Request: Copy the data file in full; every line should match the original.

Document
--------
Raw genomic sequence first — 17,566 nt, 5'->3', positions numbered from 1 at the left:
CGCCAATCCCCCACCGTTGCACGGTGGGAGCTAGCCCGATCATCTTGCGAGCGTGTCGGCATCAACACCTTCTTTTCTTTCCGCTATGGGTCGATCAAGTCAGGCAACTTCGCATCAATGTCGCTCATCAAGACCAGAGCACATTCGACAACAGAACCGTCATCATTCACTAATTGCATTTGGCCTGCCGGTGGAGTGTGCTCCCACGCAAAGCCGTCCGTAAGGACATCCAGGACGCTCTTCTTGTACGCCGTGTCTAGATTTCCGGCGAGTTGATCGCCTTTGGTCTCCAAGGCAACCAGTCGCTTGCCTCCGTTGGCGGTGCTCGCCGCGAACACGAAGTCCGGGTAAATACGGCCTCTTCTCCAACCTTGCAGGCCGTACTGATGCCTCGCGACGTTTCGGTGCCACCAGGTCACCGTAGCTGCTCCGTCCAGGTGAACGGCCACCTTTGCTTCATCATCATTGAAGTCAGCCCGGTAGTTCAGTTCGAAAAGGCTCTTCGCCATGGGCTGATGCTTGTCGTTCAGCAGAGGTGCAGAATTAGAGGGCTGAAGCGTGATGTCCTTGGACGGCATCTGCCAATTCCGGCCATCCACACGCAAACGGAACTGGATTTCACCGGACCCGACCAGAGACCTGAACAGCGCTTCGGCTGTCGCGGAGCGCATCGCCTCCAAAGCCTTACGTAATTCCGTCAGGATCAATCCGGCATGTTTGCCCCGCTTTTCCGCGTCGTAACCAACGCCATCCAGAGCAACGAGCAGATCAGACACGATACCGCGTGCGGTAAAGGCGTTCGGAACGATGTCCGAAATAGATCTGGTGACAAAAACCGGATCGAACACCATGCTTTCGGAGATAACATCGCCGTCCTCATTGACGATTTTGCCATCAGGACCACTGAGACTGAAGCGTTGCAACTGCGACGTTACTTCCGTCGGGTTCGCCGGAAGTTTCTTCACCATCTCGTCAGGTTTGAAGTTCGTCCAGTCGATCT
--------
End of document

Raw genomic sequence first — 17,566 nt, 5'->3', positions numbered from 1 at the left:
CGCCAATCCCCCACCGTTGCACGGTGGGAGCTAGCCCGATCATCTTGCGAGCGTGTCGGCATCAACACCTTCTTTTCTTTCCGCTATGGGTCGATCAAGTCAGGCAACTTCGCATCAATGTCGCTCATCAAGACCAGAGCACATTCGACAACAGAACCGTCATCATTCACTAATTGCATTTGGCCTGCCGGTGGAGTGTGCTCCCACGCAAAGCCGTCCGTAAGGACATCCAGGACGCTCTTCTTGTACGCCGTGTCTAGATTTCCGGCGAGTTGATCGCCTTTGGTCTCCAAGGCAACCAGTCGCTTGCCTCCGTTGGCGGTGCTCGCCGCGAACACGAAGTCCGGGTAAATACGGCCTCTTCTCCAACCTTGCAGGCCGTACTGATGCCTCGCGACGTTTCGGTGCCACCAGGTCACCGTAGCTGCTCCGTCCAGGTGAACGGCCACCTTTGCTTCATCATCATTGAAGTCAGCCCGGTAGTTCAGTTCGAAAAGGCTCTTCGCCATGGGCTGATGCTTGTCGTTCAGCAGAGGTGCAGAATTAGAGGGCTGAAGCGTGATGTCCTTGGACGGCATCTGCCAATTCCGGCCATCCACACGCAAACGGAACTGGATTTCACCGGACCCGACCAGAGACCTGAACAGCGCTTCGGCTGTCGCGGAGCGCATCGCCTCCAAAGCCTTACGTAATTCCGTCAGGATCAATCCGGCATGTTTGCCCCGCTTTTCCGCGTCGTAACCAACGCCATCCAGAGCAACGAGCAGATCAGACACGATACCGCGTGCGGTAAAGGCGTTCGGAACGATGTCCGAAATAGATCTGGTGACAAAAACCGGATCGAACACCATGCTTTCGGAGATAACATCGCCGTCCTCATTGACGATTTTGCCATCAGGACCACTGAGACTGAAGCGTTGCAACTGCGACGTTACTTCCGTCGGGTTCGCCGGAAGTTTCTTCACCATCTCGTCAGGTTTGAAGTTCGTCCAGTCGATCT